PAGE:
Anilox offset first

French converter 5/7 Etiquette is the first commercial user of Codimag’s Aniflo anilox inking system for offset plates. Andy Thomas reports on the company’s experience with this innovative technology.

When Codimag unveiled its ‘Aniflo’ offset system (see L&L issue 4, Aug-Sept 2007), using an anilox roll to ink the plate, it created widespread interest in the labels industry. The question in many minds was whether it could be made to work as a commercial process on a narrow web, waterless, intermittent press.
The answer to that question has been provided by 5/7 Etiquette, based near Avignon in Provence, France, which has bought the first Viva 420 Aniflo production machine.
The principle of anilox (or ‘short’) inking for offset plates is not new. Heidelberg has implemented the technology, which it calls Anicolor, on its water-offset Speedmasters and KBA has its own waterless system. This, however, was the first implementation on a narrow webmachine.

5/7 Etiquette – a history

The decision to buy the Aniflo Viva 420 was made by Patrick Wack, managing director and owner of 5/7 Etiquette.
Wack has a long history in the labels industry. Before buying 5/7 Etiquette back in 1995, he had worked for a French pre-press division of the UK-based Wace Group, specializing in color retouching and separation.
‘I knew some subsidiaries of Wace which worked in self adhesive labels and thought this was an area where a small company could operate,’ recalls Wack.
5/7 itself was founded 40 years ago, and when Wack took over, the company was specialized in labeling fresh produce – and particularly the melons which flourish in this beautiful part of the world. ‘Since then I’ve changed everything,’ says Wack.

Wack was particularly attracted to 5/7 because of its Barco equipped pre-press department – unusual for such a small company. ‘It was necessary for them because of the very short timescales involved in fresh food production. I moved the focus from reactivity to pre-press quality and added value.’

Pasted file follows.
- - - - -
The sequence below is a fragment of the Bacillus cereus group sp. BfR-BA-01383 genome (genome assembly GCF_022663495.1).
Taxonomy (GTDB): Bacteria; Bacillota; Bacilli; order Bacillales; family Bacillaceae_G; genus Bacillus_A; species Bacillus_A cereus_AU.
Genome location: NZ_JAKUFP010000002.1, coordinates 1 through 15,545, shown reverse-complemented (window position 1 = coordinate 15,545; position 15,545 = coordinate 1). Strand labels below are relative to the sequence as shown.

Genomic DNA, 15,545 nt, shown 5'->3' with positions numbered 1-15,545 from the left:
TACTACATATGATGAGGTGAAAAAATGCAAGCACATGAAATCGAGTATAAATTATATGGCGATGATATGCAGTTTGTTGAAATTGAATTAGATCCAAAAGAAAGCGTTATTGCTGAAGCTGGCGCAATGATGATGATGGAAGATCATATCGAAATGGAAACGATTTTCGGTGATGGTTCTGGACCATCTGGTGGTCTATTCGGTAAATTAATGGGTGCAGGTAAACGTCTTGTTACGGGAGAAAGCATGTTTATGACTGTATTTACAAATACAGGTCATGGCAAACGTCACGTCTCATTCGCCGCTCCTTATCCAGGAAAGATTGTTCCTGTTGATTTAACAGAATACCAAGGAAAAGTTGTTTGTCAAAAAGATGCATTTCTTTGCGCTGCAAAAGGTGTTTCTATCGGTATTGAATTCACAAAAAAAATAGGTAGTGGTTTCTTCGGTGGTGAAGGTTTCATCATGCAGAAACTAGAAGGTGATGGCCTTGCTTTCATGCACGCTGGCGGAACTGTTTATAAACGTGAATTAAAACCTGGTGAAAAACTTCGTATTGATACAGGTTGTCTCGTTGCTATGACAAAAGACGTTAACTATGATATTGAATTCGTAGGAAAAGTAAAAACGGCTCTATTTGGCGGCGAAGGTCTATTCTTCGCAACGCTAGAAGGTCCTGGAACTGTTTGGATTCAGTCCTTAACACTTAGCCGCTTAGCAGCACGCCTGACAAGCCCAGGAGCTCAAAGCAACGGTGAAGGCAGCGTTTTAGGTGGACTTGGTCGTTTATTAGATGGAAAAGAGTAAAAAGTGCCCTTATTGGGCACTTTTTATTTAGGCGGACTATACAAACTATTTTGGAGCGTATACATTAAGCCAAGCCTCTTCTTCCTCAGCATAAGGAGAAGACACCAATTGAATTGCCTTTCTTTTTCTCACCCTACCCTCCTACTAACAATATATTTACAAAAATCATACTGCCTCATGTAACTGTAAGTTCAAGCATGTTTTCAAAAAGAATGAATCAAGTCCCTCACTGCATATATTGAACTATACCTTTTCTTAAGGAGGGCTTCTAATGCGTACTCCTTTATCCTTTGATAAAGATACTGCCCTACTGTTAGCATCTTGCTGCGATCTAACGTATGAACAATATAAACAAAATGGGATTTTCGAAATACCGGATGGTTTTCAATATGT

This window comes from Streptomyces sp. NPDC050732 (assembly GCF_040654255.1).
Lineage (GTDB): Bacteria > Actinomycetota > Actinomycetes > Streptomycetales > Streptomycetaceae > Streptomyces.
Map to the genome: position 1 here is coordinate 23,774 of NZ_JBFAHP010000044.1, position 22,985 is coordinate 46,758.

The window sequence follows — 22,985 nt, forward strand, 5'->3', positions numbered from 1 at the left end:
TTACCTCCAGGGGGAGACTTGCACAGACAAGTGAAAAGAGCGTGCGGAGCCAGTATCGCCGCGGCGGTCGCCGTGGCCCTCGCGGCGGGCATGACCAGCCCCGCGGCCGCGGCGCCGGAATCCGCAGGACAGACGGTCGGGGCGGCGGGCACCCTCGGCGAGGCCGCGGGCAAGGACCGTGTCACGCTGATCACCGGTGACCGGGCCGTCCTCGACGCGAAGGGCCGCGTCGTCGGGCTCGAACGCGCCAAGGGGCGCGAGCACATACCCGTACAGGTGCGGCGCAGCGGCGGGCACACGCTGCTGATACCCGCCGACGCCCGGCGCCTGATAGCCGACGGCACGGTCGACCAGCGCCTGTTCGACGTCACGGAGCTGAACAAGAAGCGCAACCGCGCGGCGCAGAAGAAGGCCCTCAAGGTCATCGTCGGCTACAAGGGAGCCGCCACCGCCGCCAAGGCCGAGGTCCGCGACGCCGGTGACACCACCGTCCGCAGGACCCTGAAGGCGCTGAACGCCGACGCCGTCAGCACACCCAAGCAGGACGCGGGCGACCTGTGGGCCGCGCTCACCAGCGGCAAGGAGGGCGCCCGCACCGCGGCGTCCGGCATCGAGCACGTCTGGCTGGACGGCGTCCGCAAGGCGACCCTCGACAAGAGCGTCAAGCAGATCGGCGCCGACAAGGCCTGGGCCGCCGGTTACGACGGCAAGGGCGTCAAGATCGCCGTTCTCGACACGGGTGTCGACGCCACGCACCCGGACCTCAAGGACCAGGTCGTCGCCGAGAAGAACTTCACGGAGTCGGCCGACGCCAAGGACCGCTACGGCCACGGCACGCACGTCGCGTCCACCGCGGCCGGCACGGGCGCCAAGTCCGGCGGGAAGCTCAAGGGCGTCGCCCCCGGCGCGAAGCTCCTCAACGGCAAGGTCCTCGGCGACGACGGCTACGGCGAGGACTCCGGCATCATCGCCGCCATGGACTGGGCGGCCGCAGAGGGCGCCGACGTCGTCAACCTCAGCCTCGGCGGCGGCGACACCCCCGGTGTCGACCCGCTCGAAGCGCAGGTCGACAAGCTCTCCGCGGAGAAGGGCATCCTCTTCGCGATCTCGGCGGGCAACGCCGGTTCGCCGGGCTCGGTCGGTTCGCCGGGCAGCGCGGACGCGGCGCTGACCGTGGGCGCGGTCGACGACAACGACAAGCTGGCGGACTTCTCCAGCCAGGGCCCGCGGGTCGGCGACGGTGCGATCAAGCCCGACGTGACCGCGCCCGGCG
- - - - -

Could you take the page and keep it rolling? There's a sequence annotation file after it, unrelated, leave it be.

Today 5/7 has diversified into high value food, spirits and healthcare markets – and of course into wine.
‘Wine continues to move to pressure-sensitive labels, and over half of French wine labels are now PS,’ explainsWack. ‘Often the same customer asks for PS for the front label and wet glue for the back. Wine represents around 30 percent of our business, but is highly cyclical, so we don’t want that to increase that too much.’
Interestingly, most wine labels are printed flexo, and not offset. ‘Since we started using CDI digital flexo plates very precise text reproduction is no longer a problem,’ explains Wack.
In 2001, 5/7 Etiquette moved to a purpose-built factory, which projected a better image to customers and allowed the development of a more efficient workflow.
5/7 had historically been a Gallus letter press house. The company made the move into UV flexo with two Gidue 370 Combat UV flexo presses. It also ran two Codimag Viva 340 intermittent presses, one letter press and one waterless offset, and two SMAG silkscreen presses.
The ‘Aniflo’ Viva 420 replaces the Codimag letter press. ‘These are good machines but to have such a mixture of processes is too complicated,’ notes Patrick Wack. ‘We will concentrate on high quality UV flexo – our next press will probably be a servocontrolled
press – and offset.’
Wack is not yet considering digital. ‘We have a digital workflow, but digital presses are expensive and difficult to manage. On our Viva 420 offset press we can print multiple jobs on one plate, and there is less than 100 meters of waste when starting a new four color job. The short inking system makes it much quicker to manage the ink chain. All of this helps us compete with digital.’

The Aniflo project

‘We started discussing the Aniflo project with Codimag one year ago,’ recalls PatrickWack. ‘In July we were among the first to see
the new machine. The mix of offset and using an anilox to distribute the ink interested us very much. The speed of the machine was in the flexo range, giving us the possibility to produce quickly and in high quantities and to produce short runs with a low cost pre-press.’
5/7’s Codimag Viva 420 is an intermittent 5-color offset press with hot foil, embossing and a flexo varnish unit. It runs at up to 60 meters/minute, with speed depending on the repeat length. Print width is 420mm (16 1/2in), and repeat length is variable between 8-17in (200-432mm).

Patrick Wack (left), owner of 5/7 Etiquette, next to the Codimag Aniflo Viva 420 intermittent offset press